Office of Science Quality and Integrity

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The Office of Science Quality and Integrity (OSQI) monitors and enhances the integrity, quality, and health of U.S. Geological Survey (USGS) science through executive oversight and development of strong practices, policy, and supporting programs, including Science Integrity, Fundamental Science Practices, Tribal Relations, Youth, Education, Mendenhall Research, and more.

OSQI Contacts

 

Scientists with Youth Program at work

Science

OSQI enhances USGS science by engaging the next generation of scientists and science support staff. The office also provides retired USGS scientists and technical experts the opportunity to remain active in the science community, enhance the programmatic activities of the USGS, and serve the public.

Youth in Education and Science

Mendenhall Research Fellowship Program

Scientist Emeritus Program

 

scientist at work

  

Quality

OSQI programs uphold the Bureau’s scientific reputation and Fundamental Science Practices, and underscore its mandate to provide reliable science to address pressing societal issues. The office provides monitoring and oversight of internal and external review of USGS science programs and supports administration of internal award and participation in external award programs.

Fundamental Science Practices

Quality Management System (QMS)

Research and Equipment Development Grade Evaluation (RGE-EDGE)

 

USGS employees attending a conference

Integrity

OSQI ensures that employees adhere to professional values and practices when conducting and applying the results of science and scholarship. OSQI also coordinates with Native American governments and organizations to facilitate access to, and collaborate on, USGS scientific research that can help support tribal natural resource management.

Scientific Integrity

Ethics Office

Office of Tribal Relations

 

News

Date published: May 27, 2020

Get to Know a Scientist Emeritus—John Keith

This is the second in a series of Get to Know posts highlighting and celebrating the contributions of exemplary Scientist Emeriti. Their work, experience, and contributions are essential to the mission of the USGS.

Date published: May 7, 2020

Get to Know a Scientist Emeritus—Charles van Riper

This is the first in a series of Get to Know posts highlighting and celebrating the contributions of exemplary Scientist Emeriti. Their work, experience, and contributions are essential to the mission of the USGS.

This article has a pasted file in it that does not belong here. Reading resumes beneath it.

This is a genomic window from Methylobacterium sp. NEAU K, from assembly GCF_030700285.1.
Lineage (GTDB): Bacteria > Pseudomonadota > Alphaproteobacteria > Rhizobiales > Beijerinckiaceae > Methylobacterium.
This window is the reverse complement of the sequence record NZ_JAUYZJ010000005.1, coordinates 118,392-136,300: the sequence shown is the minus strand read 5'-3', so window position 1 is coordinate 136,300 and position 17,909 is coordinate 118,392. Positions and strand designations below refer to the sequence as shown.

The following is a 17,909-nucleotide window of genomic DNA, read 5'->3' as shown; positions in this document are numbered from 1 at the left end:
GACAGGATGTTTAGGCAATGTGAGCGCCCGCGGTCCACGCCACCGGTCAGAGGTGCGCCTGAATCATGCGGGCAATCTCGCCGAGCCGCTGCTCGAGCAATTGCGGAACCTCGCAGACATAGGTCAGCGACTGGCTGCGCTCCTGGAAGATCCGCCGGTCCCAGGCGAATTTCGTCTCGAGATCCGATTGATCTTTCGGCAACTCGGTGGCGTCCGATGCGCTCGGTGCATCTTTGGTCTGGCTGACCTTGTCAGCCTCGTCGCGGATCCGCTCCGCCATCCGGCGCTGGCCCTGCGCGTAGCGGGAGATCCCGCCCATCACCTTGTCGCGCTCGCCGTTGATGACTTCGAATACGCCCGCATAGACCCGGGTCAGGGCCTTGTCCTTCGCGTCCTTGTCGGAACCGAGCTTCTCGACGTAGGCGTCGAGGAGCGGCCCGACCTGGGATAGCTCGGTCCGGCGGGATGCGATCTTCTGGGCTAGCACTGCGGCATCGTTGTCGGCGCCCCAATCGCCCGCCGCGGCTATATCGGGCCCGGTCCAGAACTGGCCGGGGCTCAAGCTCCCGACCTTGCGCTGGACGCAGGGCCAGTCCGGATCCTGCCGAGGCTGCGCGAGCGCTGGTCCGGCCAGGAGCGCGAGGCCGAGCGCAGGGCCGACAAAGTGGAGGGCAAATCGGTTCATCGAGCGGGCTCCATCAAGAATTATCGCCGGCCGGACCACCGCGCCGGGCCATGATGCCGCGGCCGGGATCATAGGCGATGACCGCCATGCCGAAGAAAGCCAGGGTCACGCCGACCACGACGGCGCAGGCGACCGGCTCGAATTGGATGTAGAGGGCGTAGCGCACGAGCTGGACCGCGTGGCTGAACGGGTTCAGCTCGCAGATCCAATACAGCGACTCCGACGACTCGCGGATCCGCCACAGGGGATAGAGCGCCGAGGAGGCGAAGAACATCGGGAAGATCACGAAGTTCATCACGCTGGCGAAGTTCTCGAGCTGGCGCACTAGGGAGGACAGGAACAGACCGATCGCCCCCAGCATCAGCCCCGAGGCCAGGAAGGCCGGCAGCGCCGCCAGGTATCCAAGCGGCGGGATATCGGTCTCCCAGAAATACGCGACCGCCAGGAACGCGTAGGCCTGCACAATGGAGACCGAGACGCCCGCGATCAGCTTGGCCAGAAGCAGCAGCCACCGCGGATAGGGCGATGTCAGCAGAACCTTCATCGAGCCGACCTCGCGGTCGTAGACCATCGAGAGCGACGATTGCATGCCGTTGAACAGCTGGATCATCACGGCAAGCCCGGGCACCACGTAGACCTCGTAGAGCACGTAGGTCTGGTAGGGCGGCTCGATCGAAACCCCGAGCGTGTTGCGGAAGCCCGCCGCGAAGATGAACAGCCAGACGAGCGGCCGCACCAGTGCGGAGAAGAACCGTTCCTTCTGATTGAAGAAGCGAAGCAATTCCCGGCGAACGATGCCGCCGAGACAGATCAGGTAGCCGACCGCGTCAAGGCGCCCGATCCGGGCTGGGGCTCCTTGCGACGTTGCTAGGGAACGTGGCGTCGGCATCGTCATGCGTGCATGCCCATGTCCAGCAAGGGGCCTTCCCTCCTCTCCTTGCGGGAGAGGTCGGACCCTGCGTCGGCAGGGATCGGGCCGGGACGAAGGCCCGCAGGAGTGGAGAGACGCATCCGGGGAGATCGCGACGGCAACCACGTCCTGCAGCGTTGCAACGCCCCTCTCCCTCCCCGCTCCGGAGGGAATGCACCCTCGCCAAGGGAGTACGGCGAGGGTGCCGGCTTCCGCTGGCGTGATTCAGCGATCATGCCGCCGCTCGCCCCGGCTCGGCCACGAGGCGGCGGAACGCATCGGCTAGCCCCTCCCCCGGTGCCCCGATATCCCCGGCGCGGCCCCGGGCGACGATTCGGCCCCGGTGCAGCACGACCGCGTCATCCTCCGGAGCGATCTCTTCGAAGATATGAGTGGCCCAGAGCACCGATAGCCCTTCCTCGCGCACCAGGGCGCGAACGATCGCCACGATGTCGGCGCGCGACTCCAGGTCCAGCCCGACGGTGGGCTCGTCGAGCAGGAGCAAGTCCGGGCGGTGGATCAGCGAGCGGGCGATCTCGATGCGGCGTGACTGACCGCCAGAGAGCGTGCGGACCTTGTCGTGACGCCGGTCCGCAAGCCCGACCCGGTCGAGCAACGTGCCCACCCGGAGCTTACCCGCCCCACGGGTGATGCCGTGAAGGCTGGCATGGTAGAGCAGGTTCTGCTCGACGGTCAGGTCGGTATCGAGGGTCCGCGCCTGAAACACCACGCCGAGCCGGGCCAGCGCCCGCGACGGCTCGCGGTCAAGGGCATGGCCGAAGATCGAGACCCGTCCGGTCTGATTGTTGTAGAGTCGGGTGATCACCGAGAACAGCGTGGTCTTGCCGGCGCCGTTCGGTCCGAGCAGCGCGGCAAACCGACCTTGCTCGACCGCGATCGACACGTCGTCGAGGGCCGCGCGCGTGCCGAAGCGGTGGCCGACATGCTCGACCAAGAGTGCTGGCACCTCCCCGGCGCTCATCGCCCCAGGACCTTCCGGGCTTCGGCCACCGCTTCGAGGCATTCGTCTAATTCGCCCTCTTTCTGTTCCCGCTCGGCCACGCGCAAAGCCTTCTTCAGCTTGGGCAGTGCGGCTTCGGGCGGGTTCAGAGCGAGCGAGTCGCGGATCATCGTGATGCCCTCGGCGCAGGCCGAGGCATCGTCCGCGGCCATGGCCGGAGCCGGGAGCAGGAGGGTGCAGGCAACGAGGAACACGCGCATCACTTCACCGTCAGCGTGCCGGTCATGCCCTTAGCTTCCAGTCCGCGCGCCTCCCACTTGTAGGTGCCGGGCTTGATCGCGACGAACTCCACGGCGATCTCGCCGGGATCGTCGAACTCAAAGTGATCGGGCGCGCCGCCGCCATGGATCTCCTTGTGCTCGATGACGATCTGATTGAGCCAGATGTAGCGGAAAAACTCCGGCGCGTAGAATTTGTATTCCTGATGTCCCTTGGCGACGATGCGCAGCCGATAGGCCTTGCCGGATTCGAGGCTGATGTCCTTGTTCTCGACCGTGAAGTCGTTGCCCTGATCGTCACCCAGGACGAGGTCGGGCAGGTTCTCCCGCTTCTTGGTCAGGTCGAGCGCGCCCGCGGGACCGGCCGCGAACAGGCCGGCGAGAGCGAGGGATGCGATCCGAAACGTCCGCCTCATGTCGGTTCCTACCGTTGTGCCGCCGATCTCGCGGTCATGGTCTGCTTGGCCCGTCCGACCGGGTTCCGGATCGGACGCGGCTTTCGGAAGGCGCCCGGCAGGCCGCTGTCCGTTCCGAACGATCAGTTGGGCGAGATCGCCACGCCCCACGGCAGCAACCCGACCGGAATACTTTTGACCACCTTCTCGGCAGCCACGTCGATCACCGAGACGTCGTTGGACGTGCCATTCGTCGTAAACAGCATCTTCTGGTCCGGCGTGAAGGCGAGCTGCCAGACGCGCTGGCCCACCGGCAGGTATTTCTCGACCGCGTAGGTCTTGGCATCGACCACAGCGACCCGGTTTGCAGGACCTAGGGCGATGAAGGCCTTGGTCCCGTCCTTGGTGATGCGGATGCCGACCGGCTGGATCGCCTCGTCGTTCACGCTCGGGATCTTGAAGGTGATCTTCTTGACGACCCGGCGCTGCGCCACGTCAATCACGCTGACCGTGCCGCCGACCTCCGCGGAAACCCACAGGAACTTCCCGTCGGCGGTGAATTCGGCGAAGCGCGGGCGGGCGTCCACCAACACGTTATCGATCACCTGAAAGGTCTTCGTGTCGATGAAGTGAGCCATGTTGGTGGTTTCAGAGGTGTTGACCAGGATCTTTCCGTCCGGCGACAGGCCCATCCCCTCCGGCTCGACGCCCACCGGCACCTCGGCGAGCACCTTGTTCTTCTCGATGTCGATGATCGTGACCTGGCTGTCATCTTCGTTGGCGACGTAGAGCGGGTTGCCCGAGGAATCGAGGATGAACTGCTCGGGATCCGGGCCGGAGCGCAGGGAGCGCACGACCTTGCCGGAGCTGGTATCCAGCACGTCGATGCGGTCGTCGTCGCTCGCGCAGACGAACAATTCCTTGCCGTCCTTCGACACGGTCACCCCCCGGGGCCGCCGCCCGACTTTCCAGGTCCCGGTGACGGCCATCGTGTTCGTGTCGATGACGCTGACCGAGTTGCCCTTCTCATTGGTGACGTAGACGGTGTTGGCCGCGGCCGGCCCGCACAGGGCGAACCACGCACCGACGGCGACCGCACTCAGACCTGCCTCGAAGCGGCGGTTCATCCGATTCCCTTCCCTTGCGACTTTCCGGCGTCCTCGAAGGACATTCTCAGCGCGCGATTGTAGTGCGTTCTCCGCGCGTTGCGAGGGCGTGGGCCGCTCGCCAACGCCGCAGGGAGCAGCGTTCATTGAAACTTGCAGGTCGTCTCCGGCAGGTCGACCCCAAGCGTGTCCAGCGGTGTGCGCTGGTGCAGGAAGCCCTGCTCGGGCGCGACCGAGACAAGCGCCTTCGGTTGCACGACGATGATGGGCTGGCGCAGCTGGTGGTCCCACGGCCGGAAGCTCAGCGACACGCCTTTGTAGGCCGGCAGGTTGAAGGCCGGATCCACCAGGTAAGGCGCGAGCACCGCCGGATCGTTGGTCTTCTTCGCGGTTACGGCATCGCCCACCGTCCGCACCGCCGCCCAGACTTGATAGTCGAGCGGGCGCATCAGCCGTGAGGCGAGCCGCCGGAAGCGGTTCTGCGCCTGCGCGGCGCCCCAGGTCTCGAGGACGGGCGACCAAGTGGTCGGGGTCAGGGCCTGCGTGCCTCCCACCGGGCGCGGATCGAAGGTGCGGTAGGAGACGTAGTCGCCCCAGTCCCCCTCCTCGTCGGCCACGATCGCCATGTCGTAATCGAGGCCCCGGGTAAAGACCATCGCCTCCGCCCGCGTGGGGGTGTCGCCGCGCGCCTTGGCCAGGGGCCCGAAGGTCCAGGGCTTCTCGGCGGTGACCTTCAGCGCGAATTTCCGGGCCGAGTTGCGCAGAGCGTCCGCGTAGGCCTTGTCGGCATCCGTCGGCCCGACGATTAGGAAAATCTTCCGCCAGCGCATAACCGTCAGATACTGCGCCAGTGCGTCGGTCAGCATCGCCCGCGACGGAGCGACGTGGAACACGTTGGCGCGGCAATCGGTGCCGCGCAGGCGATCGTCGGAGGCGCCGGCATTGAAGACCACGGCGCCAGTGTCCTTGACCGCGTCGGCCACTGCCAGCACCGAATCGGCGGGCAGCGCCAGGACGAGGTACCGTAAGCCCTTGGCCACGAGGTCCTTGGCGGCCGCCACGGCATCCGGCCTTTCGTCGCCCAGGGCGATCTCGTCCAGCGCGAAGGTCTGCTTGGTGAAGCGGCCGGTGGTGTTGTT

Date published: April 21, 2020

TESNAR 2020 Awardees

USGS Technical training in Support of Native American Relations (TESNAR) makes funds available to support USGS employees to design and conduct technical training for staff of tribal governments or organizations. The purpose of the program is to strengthen the technical capacity of tribes for managing tribal natural resources and build on networks between the USGS and tribal governments.

Publications

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Year Published: 2019

Chronic wasting disease—Research by the U.S. Geological Survey and partners

IntroductionChronic wasting disease (CWD) is the only transmissible spongiform encephalopathy, a class of invariably fatal neurodegenerative mammalian diseases associated with a misfolded cellular prion protein found in wild free-ranging animals. Because it has a long incubation period, affected animals in Cervidae (the deer family; referred to as...

Hopkins, M. Camille; Carlson, Christina M.; Cross, Paul C.; Johnson, Christopher J.; Richards, Bryan J.; Russell, Robin E.; Samuel, Michael D.; Sargeant, Glen A.; Walsh, Daniel P.; Walter, W. David
Hopkins, M.C., Carlson, C.M., Cross, P.C., Johnson, C.J., Richards, B.J., Russell, R.E., Samuel, M.D., Sargeant, G.A., Walsh, D.P., and Walter, W.D., 2019, Chronic wasting disease—Research by the U.S. Geological Survey and partners (ver. 2.0, November 2019): U.S. Geological Survey Open-File Report 2019–1109, 29 p., https://doi.org/10.3133/ofr20191109.

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Year Published: 2019

Pleistocene and Holocene landscape development of the South Platte River Corridor, Northeastern Colorado

This report provides a synthesis of geologic mapping and geochronologic research along the South Platte River between the town of Masters and the city of Fort Morgan, northeastern Colorado. This work was undertaken to better understand landscape development along this part of the river corridor. The focus is on times of rapid change within the...

Berry, Margaret E.; Slate, Janet L.; Taylor, Emily M.
Berry, M.E., Slate, J.L., and Taylor, E.M., 2019, Pleistocene and Holocene landscape development of the South Platte River corridor, northeastern Colorado: U.S. Geological Survey Scientific Investigations Report 2019–5020, 22 p., https://doi.org/10.3133/sir20195020.

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Year Published: 2018

Coastal effects

The Coasts chapter of the Third National Climate Assessment, published in 2014, focused on coastal lifelines at risk, economic disruption, uneven social vulnerability, and vulnerable ecosystems. This Coastal Effects chapter of the Fourth National Climate Assessment updates those themes, with a focus on integrating the socioeconomic and...

Reidmiller, David; Avery, C. W.; Easterling, D. R.; Kunkel, K. E.; Lewis, K. L. M.; Maycock, T. K.; Stewart, B. C.; Fleming, Elizabeth; Payne, Jeffrey; Sweet, William V.; Craghan, Michael; Haines, John W.; Finzi Hart, Juliette; Stiller, Heidi; Sutton-Grier, Ariana